One can teach oneself self protective egoism by being standoffish for years on end, and if not egoism, then perhaps to be more detached toward fragile personal affections, more abstract. But what use is that, if I have never been able to see things other than through people. Even Poland has always been embodied for me by a few faces of the living and the dead.
As Czapski convalesced in that hospital room, “the cream white window frame against a pure blue, almost always cloudless sky, very bright in the mornings, then gradually darker, then brightening again, taking on a greenish hue.” [Ed. – I’m reminded of Sebald’s description of the sky outside his hospital window at the beginning of The Rings of Saturn.] This “evocation of a pure blue sky with objects set against it” segues to a recollection of Matisse’s paintings of southern Morocco, and then Gordi’s Piazza San Marco, a sort of mental gallery exhibit provoked by memories of colors and hues. There is a gallery in his mind. Czapski thought about “how a painter could pick out the “sound of that perfect blue, the shout of the white window frame against the azure sky.” From there, in that hospital bed, the remembered world appeared “totally unattainable,” yet it is these moments, gathered into vignettes and vistas, that form the material of the writer’s mind. It was the painter’s eye that saved him, the words on the brush, and the window with a view of the sky. [Ed. – OMG you put this so well; I gotta move this up Mount TBR.]
Although Czapski was intensely Catholic, his commitment to living in conscience was complicated by his religious affiliation. He doesn’t mention, for example, his love affair with Vladimir Nabokov’s younger brother, the poet Sergey Nabokov, from 1924 to 1926, which ended when Czapski went to London seeking medical assistance with his typhoid fever. (One wonders how hospital windows coincide in reverie, in silence, in commemoration.) [Ed. – Sergey died in Neuengammen in 1945, murdered by the Nazis.] When World War II began, Czapski was living in Józefów with the writer Ludwik Hering. The war separated them, and then Czapski moved to Paris, but their love affair continued by correspondence, and one wishes that this epistolary existence would be translated as well.
The Mirador: Dreamed Memories of Irene Nemirovsky By Her Daughter by Elisabeth Gille, trans. Marina Harss (NYRB Classics, 2011)
Irene Nemirovsky’s novel, David Golder, came out in 1929. She had left Russia to live in France with her husband. While living in France, Nemirovsky was arrested by the Gestapo when her daughter was five. She was deported to her death at Auschwitz in July 1942. (Her husband, Michael Epstein, died on the same Nazi transit in November of that year.)
The orphaned daughter, Elisabeth Gille, published The Mirador: Dreamed Memoirs of Irene Nemirovsky By Her Daughter as a biography of her mother, narrated by the mother in first-person, as dreamt or imagined by Gille. In recording her mother’s memoirs as she imagined them, the daughter creates the child, Irene, raised in Kyiv who becomes a writer that refuses to identify as Jewish. There is a direct correspondence between Nemirovsky’s own letters and writings and the character “created” by Gille’s assiduous study of her mother.
Central to these imaginings is the tension between Nemirovsky’s literary dreams and her own mother’s lavish lifestyle-hunger. Nemirovsky’s mother (who is technically Gille’s grandmother) pouted when she wasn’t gifted jewels. [Ed. — I mean, same…] In her daughter’s imagined memoirs, the young Nemirovsky scorns the Russian exiles of 1924 who gather in Paris like nihilistic, pleasure-seeking teenagers living for the moment, refusing to imagine the future. The Whites don’t believe the worst can happen—reality hovers, over-aerated, somewhere in the motion between floating and fleeting. The exiles ignore “the monuments, columns, steles, cenotaphs, each more pompous than the last, that were being erected everywhere, even in the smallest village.” Her glamorous mother, the status-seeking socialite, represents the world of the exiled elite to her; whose extravagant displays of luxury could not read the room. Nostrodamus prophesied that the end of the diaspora’s troubles would come in 1944, but the troubles continue.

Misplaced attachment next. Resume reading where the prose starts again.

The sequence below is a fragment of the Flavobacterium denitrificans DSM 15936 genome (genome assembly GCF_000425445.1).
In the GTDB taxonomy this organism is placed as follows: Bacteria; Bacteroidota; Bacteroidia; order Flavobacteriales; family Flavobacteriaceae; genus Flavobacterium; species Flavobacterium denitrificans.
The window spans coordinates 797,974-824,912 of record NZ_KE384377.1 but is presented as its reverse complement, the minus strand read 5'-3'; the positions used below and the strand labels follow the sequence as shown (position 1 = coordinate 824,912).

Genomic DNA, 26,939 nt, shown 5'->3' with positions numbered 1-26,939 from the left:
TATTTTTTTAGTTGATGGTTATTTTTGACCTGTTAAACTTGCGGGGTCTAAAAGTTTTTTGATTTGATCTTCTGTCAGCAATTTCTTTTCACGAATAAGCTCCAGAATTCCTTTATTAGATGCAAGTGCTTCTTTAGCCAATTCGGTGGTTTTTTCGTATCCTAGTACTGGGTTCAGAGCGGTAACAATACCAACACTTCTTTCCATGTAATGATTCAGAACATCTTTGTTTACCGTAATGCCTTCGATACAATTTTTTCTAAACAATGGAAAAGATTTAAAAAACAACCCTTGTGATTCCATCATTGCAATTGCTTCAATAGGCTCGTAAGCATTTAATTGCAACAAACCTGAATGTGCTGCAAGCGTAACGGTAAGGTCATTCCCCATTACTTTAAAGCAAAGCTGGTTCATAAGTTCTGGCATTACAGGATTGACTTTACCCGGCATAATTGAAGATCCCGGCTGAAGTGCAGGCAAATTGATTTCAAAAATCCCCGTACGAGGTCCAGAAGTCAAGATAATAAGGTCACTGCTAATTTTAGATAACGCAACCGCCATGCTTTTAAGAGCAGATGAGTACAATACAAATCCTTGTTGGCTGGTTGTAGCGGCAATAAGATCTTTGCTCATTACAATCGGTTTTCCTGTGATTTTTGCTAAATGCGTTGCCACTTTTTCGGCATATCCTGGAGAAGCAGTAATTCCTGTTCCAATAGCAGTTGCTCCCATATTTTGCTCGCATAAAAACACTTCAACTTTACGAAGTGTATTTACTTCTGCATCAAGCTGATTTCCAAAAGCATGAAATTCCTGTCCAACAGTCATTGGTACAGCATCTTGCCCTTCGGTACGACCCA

World War I taught the young that their elders had died for nothing: “There was nothing left of them but the path of extremism,” according to Gille’s Nemirovsky. The bourgeoisie had nothing to believe in apart from war, domination, and fear. One hears the auspices of Canetti’s later work on crowds when Gille writes that the schoolboy “prefers to be oppressed by a single bully rather than have complete freedom” and be abandoned to the unclear hierarchy of “the crowd.” The dreams written from the author’s longing to know her mother have not aged; the syntax skips across space and time seamlessly. One senses a “lever of love” (Vladimir Nabokov’s neologism for “the diabolical method of tying a rebel to his wretched country by his own twisted heartstrings”) wrestling within the portrayal of Nemirovsky. The heart aches for—and admires—the portrait a daughter creates of her defiant mother, in dialogue with her mother’s rejection of 19th-century high-status femininity which we consume in the present via Hollywood’s latest glam.
The Mirador was published in French in 1992, several years before Irene Nemirovsky’s own Suite Française (which existed in manuscript form) was finally published posthumously in 2004. Unfortunately, Gille did not live to see her mother’s literary reputation secured. But she left a portrait that testifies to love’s studious imaginings and faithfulness.
Wonderlands: Essays on the Life of Literature by Charles Baxter (Graywolf Press, 2022)
Baxter’s Wonderlands is a craft book that doesn’t read like a craft book. The range is profound and immediate, as in the section where Baxter discusses how the lies of politicians affect us when they become narratives which guide lives. The concept of deniability is political but also functions to normalize ignorance or subterfuge. (Gertrude Stein’s references to the thrill of unsubstantiated generalities apply.)